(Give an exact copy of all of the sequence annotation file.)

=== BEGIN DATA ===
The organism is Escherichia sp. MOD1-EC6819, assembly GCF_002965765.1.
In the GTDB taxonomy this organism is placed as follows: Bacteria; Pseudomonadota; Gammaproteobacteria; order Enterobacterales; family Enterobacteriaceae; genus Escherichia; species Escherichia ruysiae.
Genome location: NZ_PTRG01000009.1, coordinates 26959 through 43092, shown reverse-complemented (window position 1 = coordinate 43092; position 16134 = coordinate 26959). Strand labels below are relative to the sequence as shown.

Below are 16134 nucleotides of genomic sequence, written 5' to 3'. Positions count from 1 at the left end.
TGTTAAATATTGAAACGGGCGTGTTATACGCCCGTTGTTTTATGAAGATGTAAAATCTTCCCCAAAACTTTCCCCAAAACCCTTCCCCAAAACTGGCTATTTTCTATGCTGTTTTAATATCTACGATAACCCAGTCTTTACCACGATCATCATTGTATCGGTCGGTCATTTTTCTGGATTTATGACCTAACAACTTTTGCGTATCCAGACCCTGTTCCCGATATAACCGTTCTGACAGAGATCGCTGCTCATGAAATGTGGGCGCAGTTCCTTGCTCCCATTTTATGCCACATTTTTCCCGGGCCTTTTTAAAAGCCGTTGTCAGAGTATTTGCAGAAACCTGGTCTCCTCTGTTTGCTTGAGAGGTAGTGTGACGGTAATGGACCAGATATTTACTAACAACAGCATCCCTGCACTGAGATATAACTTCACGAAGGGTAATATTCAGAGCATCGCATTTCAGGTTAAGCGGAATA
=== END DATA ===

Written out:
The organism is Escherichia sp. MOD1-EC6819, assembly GCF_002965765.1.
In the GTDB taxonomy this organism is placed as follows: Bacteria; Pseudomonadota; Gammaproteobacteria; order Enterobacterales; family Enterobacteriaceae; genus Escherichia; species Escherichia ruysiae.
Genome location: NZ_PTRG01000009.1, coordinates 26959 through 43092, shown reverse-complemented (window position 1 = coordinate 43092; position 16134 = coordinate 26959). Strand labels below are relative to the sequence as shown.

Below are 16134 nucleotides of genomic sequence, written 5' to 3'. Positions count from 1 at the left end.
TGTTAAATATTGAAACGGGCGTGTTATACGCCCGTTGTTTTATGAAGATGTAAAATCTTCCCCAAAACTTTCCCCAAAACCCTTCCCCAAAACTGGCTATTTTCTATGCTGTTTTAATATCTACGATAACCCAGTCTTTACCACGATCATCATTGTATCGGTCGGTCATTTTTCTGGATTTATGACCTAACAACTTTTGCGTATCCAGACCCTGTTCCCGATATAACCGTTCTGACAGAGATCGCTGCTCATGAAATGTGGGCGCAGTTCCTTGCTCCCATTTTATGCCACATTTTTCCCGGGCCTTTTTAAAAGCCGTTGTCAGAGTATTTGCAGAAACCTGGTCTCCTCTGTTTGCTTGAGAGGTAGTGTGACGGTAATGGACCAGATATTTACTAACAACAGCATCCCTGCACTGAGATATAACTTCACGAAGGGTAATATTCAGAGCATCGCATTTCAGGTTAAGCGGAATA